SPOILER ALERT: DO NOT READ UNLESS YOU HAVE WATCHED “THE WALKING DEAD” EPISODE “THE WELL.”
A week after Negan’s murderous “Eenie-Meenie-Miney-Mo,” the show tried luring back traumatized viewers with catching a tiger by its toe.
Well, a CGI tiger, anyway, but the big cat made an impression on Morgan and Carol, whom we caught up with Sunday in a blissfully bat-bludgeoning-free episode that even sprinkled in a few laughs.
Carol was shot in the arm and wounded by one of Negan’s Saviors in last season’s finale, when Morgan broke his “all life is precious” vow to gun down her attacker and save her. That’s when the cavalry rode up, in the form of two armored men on horseback.
TV ratings: ‘Walking Dead’ boodbath matches all-time high
Say Hello To Lucille! A look at the iconic ‘Walking Dead’ weapons
This week, we learn they hail from The Kingdom; a bucolic D.C.-area colony that looks too good to be true. It’s safely set behind walls; with apple and pomegranate orchards; rows of crops; stables of horses, goats and pigs; kids going to school; people taking arts and crafts; a choir; cobbler at every meal; even movie nights!
In fact, they’re so comfortable that we see a kid whining about finishing his broccoli. Compare that to how close the Alexandrians were to starving, or the late people of Terminus resorting to cannibalism to survive.
The Kingdom is ruled by the eccentric King Ezekiel, who wears graying dreads, speaks like a Renaissance fair reject, and has an enormous, chained tiger named Shiva. The rule of the realm is, “You drink from the well; you replenish the well,” so everyone is expected to contribute.
Carol is still recovering from her wounds from the finale.
Carol, upon meeting the King after being unconscious a couple of days, offers her widest, fakest smile and laughs, “I don’t know what the hell’s going on, in the most wonderful way!” The King and his punny sidekick, Jerry, seem to buy Carol’s wide-eyed act at first.
Alternate ‘TWD’ scene shows Negan’s bat landing on someone else
Outside with Morgan, however, we see skeptical Scarol return. Once she’s recovered, she plans to slip away and continue on her self-imposed exile. She spends the next week or so cozying up to various members of the Kingdom — and stealing from them whenever their backs are turned.
Morgan, meanwhile, has integrated into the realm, and makes his way into the King’s good graces by taking a young man (Ben) under his wing, and teaching him to defend himself with aikido.
Morgan finds himself blending into The Kingdom.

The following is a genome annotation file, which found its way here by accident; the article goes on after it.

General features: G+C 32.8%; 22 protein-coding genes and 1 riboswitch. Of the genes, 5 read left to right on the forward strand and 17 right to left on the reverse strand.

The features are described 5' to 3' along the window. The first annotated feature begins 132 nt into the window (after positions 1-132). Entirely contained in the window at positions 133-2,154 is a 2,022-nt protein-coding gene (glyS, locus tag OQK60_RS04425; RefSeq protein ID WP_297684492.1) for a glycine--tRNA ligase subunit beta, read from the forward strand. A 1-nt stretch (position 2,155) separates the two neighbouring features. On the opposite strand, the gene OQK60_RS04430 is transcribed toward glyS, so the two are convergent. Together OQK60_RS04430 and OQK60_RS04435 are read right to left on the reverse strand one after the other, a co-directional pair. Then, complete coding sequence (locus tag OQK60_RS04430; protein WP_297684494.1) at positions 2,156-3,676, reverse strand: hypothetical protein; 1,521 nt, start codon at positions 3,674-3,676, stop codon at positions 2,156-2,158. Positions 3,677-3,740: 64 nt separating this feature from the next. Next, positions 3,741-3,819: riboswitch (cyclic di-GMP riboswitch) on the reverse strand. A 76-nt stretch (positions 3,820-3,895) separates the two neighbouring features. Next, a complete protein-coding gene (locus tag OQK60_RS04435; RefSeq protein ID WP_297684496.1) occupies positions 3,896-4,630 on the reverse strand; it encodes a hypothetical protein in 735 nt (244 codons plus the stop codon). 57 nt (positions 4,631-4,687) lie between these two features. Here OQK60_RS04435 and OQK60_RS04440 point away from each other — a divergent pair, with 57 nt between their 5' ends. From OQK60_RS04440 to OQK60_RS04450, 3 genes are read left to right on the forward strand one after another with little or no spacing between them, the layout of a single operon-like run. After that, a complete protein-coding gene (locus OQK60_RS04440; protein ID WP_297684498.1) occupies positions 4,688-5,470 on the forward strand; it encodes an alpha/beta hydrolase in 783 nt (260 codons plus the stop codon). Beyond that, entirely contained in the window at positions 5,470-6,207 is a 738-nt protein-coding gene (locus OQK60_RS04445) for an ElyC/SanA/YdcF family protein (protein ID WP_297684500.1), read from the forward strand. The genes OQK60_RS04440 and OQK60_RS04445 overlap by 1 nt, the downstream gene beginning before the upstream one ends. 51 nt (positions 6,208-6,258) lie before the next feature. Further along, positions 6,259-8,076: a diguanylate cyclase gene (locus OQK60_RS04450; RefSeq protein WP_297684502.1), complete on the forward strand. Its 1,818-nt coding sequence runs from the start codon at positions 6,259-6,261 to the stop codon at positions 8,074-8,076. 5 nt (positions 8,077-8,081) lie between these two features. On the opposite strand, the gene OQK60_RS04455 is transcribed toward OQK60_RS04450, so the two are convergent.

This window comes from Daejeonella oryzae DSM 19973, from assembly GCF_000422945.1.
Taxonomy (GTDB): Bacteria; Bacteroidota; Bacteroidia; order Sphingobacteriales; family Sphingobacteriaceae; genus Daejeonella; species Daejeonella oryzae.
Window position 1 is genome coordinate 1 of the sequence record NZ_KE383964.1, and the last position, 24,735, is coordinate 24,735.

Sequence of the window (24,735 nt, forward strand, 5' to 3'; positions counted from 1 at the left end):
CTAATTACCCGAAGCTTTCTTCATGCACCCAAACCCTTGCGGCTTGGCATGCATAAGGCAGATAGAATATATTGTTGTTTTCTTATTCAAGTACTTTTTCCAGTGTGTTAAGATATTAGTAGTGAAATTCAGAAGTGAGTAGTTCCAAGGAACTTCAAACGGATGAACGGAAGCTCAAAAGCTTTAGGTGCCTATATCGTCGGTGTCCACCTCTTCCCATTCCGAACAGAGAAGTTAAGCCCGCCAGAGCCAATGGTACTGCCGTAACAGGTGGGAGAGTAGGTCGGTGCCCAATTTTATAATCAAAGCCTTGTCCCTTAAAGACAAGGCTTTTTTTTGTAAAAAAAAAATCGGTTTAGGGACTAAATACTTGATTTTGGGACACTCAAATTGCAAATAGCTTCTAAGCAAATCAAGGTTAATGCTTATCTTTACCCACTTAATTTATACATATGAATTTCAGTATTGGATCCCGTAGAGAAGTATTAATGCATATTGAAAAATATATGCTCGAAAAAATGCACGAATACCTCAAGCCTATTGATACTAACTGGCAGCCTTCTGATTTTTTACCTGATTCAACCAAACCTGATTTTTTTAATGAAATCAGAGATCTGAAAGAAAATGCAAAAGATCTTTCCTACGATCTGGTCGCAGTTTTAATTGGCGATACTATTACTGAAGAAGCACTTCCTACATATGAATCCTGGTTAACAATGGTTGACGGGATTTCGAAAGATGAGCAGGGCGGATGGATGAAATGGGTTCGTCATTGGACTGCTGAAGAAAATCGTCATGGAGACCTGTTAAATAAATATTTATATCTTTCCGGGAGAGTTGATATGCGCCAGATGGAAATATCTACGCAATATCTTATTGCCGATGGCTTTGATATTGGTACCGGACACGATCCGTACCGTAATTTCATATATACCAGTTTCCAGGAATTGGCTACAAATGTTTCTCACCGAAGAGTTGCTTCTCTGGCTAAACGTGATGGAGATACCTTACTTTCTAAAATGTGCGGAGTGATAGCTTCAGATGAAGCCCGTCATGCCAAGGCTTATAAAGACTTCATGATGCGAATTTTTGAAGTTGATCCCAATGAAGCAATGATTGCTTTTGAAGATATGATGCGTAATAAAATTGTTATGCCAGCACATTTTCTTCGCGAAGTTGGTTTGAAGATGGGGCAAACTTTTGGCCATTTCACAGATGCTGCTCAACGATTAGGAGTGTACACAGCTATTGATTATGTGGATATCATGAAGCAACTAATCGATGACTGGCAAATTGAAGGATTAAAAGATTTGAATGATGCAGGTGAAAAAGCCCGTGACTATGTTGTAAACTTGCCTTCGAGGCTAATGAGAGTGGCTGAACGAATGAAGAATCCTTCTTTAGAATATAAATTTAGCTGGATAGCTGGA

But Negan’s shadow has spread to the Kingdom, too. Ezekiel has secretly bargained with the Saviors, and provides them with livestock and produce each week so that the realm can be left alone. He keeps most of his people in the dark about this arrangement, however, because he’s afraid they’ll want to fight back. And fighting Negan, as we learned last week, has deadly consequences.
This week’s offering is eight pigs — which, little do Negan’s men know, have been fattened up by eating zombies. So that begs the question, will the Saviors be sickened by eating tainted meat that’s fed on walkers? Is the Kingdom secretly trying to poison them?
The episode is otherwise a quiet one, culminating with Carol trying to run away from the community — but getting caught by King Ezekiel and Jerry as she raids the grove.
Zombies — and Negan’s Saviors — still threaten The Kingdom.
The King reveals he’s seen through Carol’s act, and comes clean about his own: Turns out, he’s a former zookeeper who bonded with Shiva after he saved her life before the apocalypse. He went back to check on the animals when everything fell, and she was the last one standing. He took her with him for protection, but the people he met came up with wild stories that he’d somehow fought and tamed the tiger, and who was he to correct them? This led to building up this fairytale community, and embracing life inside instead of fearing what’s happening outside, because, “maybe they need the fairytale,” he says. “People who feel safe are less dangerous, more productive.”
Oh, and as for his royal airs? “I used to be in community theater.” That elicits an actual laugh from Carol.
The King then offers a tempting contradiction to Carol, so that she can go away, but also stay. Huh? Well, we learn what it is at the end of the episode; Morgan escorts her on horseback to an empty house just outside the Kingdom, where she makes herself at home. And later that day, or maybe the next one, the King and Shiva pay her a visit – with a pomegranate. So it looks like they’re letting her pretend to be on her own out there while she sorts out where she belongs.
Is eating walker-meat safe?
—Stephen Yeun was not only missing from the opening credits — so was the shot of his pocket watch from Hershel that usually accompanies it. Michael Cudlitz was also missing. And our hearts break yet again.
—Frenemies Carol and Morgan have a nice moment as he escorts her out. “Ten more minutes, and I might start to regret all the times I tried to shoot and stab you,” she tells him.
There’s more to King Ezekiel than meets the eye.
“I think you’re my favorite person I haven’t knocked out; definitely top two or three,” he responds.
—What was your favorite King Ezekielism? I had a few: “Perhaps you think me mad?” And what does “pitch-kettled” mean?
—If you want to get really deep, the Kingdom has Biblical phrases scrawled on the walls, and it’s a veritable Garden of Eden in the zombie apocalypse, right? In the Book of Genesis, some interpret the “forbidden fruit” that Eve ate from the Tree of Knowledge as being a pomegranate, not an apple. So it’s noteworthy that the King tries getting Carol to eat a pomegranate when they first meet, and she refuses. Yet later on, he catches her stealing one from his groves, and it leads to him revealing his true identity, and the nature of the Kingdom. And he offers her another at the very end.
Send a Letter to the Editor
Powered by WPeMatico